Don Jones’s memories of working with Tony Wilson

One of the first people I worked with was Tony Wilson, who I just thought was a fascinating character from day one. I knew who he was, obviously, before I joined Granada, but one of the first times I went out with a crew was with Tony Wilson. I learnt more from him that day than anybody else that I ever worked with, I think, in terms of going out and shooting something. Absolutely fascinating. And I’ll never forget it because I was working for local programmes or Granada Reports probably at the time, and it was a local boat race between Salford and Manchester universities on the Irwell, which obviously would greatly appeal to Wilson in itself.

So I was told to set this up as an item and I’d hardly ever been out with a crew at this point and I was quite scared. I remember Wilson turning and saying, “What have we got?” So I told kind of what the ingredients were, and he thought for what seemed like thirty seconds, and then said, “Right, this is what we’ll do. We’ll film this then film that, then I’ll do this piece to camera, get in the boat with those people and we’ll row up and down the river and we’ll shoot that, and then I’ll interview him and do this piece to camera, and then…” And that’s what we did. At the end of it he said, “write this down,” and I got my pen and notebook out and he went: “this is the order it goes in, it’s X Y Z followed by A and B. Give that to the editor and I think you’ll in find everything’s OK.

And I went back to the office, and it went together beautifully. I was just astonished, because even when we were doing it, I couldn’t really quite visualise it. And I suddenly realised, this is what filmmaking was all about: working it out, putting it together not necessarily in the sequence it’s going to end up in, but then knowing how the whole thing comes together. I just thought, the guy’s a bloody genius.

And he just completely got it. He could picture the thing onscreen from the word go and he knew what he wanted. I did quite a lot of filming with him after that, and he never ceased to amaze me. He always had an angle and a witty line. He brought all sorts of things to it.

Also, he had crazes when… he was madly into American football at one point and there was a guy called William Perry who was known as the refrigerator. And we went out and shot this American football piece between two teams in Manchester on some recreation ground somewhere. At one point he said to me, “Go and get a box! We need a box! We need a box!” He didn’t even tell me why, he just said “I need a box that somebody can stand on”. And of course he found the biggest, fattest bloke in Salford or wherever they were and turned him into the refrigerator by standing him on a box. So when Tony interviewed him, he was up there somewhere.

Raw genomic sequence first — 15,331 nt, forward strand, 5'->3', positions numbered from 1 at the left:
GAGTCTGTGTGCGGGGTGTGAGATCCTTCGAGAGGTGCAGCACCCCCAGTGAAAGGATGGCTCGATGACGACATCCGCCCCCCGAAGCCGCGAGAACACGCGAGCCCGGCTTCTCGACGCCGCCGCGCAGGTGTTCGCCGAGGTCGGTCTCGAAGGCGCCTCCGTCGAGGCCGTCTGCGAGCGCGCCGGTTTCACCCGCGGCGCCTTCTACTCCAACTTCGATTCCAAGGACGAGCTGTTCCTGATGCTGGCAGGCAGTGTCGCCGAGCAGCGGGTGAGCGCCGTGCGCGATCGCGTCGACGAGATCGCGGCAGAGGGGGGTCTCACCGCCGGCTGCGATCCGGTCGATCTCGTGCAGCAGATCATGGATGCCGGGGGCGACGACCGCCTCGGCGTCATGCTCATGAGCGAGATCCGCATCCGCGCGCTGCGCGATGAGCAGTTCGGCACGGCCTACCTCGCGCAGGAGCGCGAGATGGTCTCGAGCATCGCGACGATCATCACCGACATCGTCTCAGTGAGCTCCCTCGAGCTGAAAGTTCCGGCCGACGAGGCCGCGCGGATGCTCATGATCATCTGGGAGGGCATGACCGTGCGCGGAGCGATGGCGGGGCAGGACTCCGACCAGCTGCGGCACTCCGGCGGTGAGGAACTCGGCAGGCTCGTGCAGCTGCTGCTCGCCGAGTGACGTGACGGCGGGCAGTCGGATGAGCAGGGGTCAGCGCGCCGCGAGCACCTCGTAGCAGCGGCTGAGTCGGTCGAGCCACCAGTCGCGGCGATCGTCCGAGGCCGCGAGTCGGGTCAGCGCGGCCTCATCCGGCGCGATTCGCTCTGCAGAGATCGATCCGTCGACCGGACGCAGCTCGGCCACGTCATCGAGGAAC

I did a piece with him in Ski Rossendale once. There was him and Ted Robbins and it was a comedy piece at Ski Rossendale. We all went in a minibus, and as we pulled into the car park, he turned to me – I was the researcher – and said, “We’re going to need a St. Bernard dog”. I remember the crew all smirking and looking at me and going, “Good luck with that one then.” And I said, that might take a while. And he went, “Don’t worry, we won’t need it in the first hour, but we will need a St. Bernard dog. And it must have a brandy barrel round its neck.” So he’d obviously dreamt this up on the minibus.

So I went into the office at Ski Rossendale. There were no mobile phones or Internet then of course, so I got the Yellow Pages out and found the local vet. I rang him up and said, “Do you know anybody with a St. Bernard dog?” and they said “Yeah, we do, we know two people”. I said, I’m at Ski Rossendale, is there anybody near Ski Rosendale? And they said, yes, there’s one just round the corner. And I said, do you think it’ll have a brandy barrel? They said, all St. Bernard dogs have brandy barrels, it just goes with the territory.

So they gave me the number and I rang this woman and explained the situation, and she said, well I’m only round the corner. I said, can you walk round now, and ten minutes later, the St. Bernard turned up with the brandy barrel. The crew were astonished – Wilson didn’t bat an eyelid. He just said, can you ask it to wait a while, we’re not ready for that bit yet! I think he was secretly quite impressed.

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